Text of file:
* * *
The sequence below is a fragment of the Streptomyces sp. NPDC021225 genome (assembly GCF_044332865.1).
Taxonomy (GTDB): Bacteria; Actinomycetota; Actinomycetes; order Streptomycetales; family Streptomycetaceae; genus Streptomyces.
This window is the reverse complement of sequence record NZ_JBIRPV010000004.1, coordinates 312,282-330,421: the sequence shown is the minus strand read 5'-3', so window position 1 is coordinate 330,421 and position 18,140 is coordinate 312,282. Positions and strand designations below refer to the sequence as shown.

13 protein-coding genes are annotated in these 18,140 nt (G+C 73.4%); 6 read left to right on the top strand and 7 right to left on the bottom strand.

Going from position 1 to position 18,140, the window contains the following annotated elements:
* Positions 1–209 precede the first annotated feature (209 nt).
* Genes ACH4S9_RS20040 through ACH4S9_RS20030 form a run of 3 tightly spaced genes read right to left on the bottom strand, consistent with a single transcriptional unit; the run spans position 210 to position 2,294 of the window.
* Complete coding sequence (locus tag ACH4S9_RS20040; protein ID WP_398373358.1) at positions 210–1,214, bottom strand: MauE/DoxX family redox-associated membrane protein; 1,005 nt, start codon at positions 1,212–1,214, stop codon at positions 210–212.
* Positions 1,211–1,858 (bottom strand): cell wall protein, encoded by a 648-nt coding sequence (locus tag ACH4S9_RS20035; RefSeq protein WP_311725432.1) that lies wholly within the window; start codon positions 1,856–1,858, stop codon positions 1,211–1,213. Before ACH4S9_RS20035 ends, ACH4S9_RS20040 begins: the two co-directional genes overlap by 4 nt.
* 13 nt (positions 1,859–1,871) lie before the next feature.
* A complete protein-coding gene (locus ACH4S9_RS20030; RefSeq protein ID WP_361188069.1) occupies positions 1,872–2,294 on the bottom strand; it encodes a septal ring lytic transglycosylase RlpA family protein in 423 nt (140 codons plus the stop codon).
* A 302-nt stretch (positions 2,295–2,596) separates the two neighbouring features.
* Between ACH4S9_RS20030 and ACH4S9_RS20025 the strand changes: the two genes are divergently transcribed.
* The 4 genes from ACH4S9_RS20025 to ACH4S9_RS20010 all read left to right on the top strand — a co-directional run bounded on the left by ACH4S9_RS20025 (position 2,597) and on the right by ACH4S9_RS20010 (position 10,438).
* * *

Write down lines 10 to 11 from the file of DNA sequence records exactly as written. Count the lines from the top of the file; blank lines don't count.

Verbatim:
* 13 nt (positions 1,859–1,871) lie before the next feature.
* A complete protein-coding gene (locus ACH4S9_RS20030; RefSeq protein ID WP_361188069.1) occupies positions 1,872–2,294 on the bottom strand; it encodes a septal ring lytic transglycosylase RlpA family protein in 423 nt (140 codons plus the stop codon).